Architecture Sculpture Baroque Painting

Bernini (Naples 7 December 1598 — Rome 28 November 1680) was the a leading figure in the Roman Baroque architecture. During his long career, Bernini received many important commissions, mostly from the Popes and at the age of twenty three was knighted by Pope Gregory XV. Although he did not fare so well during the reign of Innocent X, under Alexander VII, he once again regained pre-eminent artistic domination and continued to be held in high regard by Clement IX. In love with classical sculpture, Bernini possessed the unique ability to capture, in marble, the essence of the narrative moment with a dramatic naturalistic realism which was almost shocking and this ensured that he effectively became the successor of Michelangelo.

Bernini masterworks


Apollo and Daphne
Is a baroque, life-sized marble sculpture housed in the Borghese Gallery. It was inspired by one of the stories included in Ovid’s Metamorphoses. Bernini’s sculpture captures Daphne’s transformation with intense emotion and drama by portraying the different stages of her changes.

The David
The sculpture was part of a commission to decorate the villa of Bernini’s patron Cardinal Scipione Borghese, the Borghese Gallery, where it still resides. It was completed in the course of seven months from 1623 to 1624. The subject of the work is the biblical David, about to throw the stone that will bring down Goliath, which will allow David to behead him. Relating to earlier works on the same theme, it is also revolutionary in its implied movement and its psychological depth.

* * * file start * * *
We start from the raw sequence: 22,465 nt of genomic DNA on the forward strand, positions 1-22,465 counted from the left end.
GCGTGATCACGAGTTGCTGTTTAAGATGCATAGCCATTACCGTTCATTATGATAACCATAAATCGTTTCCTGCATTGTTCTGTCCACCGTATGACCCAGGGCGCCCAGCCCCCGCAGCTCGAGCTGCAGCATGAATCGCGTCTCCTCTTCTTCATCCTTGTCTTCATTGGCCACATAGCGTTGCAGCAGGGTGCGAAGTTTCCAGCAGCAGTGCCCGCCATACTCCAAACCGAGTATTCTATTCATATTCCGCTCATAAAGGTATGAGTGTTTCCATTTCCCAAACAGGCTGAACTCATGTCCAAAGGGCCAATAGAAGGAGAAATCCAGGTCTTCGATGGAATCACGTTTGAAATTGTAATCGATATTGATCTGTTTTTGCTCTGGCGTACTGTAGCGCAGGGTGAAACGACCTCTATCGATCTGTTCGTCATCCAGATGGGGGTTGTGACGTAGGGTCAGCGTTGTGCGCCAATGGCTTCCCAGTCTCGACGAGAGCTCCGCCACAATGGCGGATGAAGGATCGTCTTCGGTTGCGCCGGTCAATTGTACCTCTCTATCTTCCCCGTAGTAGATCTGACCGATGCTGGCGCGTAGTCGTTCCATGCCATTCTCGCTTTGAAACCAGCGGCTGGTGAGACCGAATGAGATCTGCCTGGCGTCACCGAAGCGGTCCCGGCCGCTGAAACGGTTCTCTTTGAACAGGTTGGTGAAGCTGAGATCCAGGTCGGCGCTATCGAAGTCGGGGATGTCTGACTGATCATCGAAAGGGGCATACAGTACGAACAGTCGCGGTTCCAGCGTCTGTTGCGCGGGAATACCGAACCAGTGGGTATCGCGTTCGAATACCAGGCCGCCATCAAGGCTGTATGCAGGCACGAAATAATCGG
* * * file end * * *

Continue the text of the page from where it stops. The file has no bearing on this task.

Aeneas and Anchises
The group sculpture represents Aeneas fleeing from the burning city of Troy bearing his elderly father Anchises on his shoulders, and his son Ascanius carrying the sacred fire of the hearth, while Anchises holds the penates family household gods. The twenty-one-year old Bernini, still influenced by his father Pietro’s late 16th century tower-shaped compositions, executed this group around 1618 and 1620.

The Four Rivers Fountain
It is a masterpiece of Gianlorenzo Bernini’s, and emblematic of the dynamic and dramatic effects sought by high Baroque artists. It was erected in 1651 in front of the church of Sant’Agnese in Agone, and yards from the Pamphilj Palace belonging to this fountain’s patron, Innocent X (1644-1655).

The Rape of Proserpina
It depicts Proserpine being seized and taken to the underworld by Pluto.The twisted contrapposto or figura serpentinata pose allows the simultaneous depiction of the abduction, the arrival in the underworld and her prayer to her mother Ceres to return to the real world 6 months a year.

The Ecstasy of St. Theresa
This splendid work is the central marble group of a sculpture complex designed and completed by Bernini for the Cornaro Chapel of Santa Maria della Vittoria. It is one of the sculptural masterpieces of High Roman Baroque. It was completed in 1652 for the the sum of 12,000 scudi.



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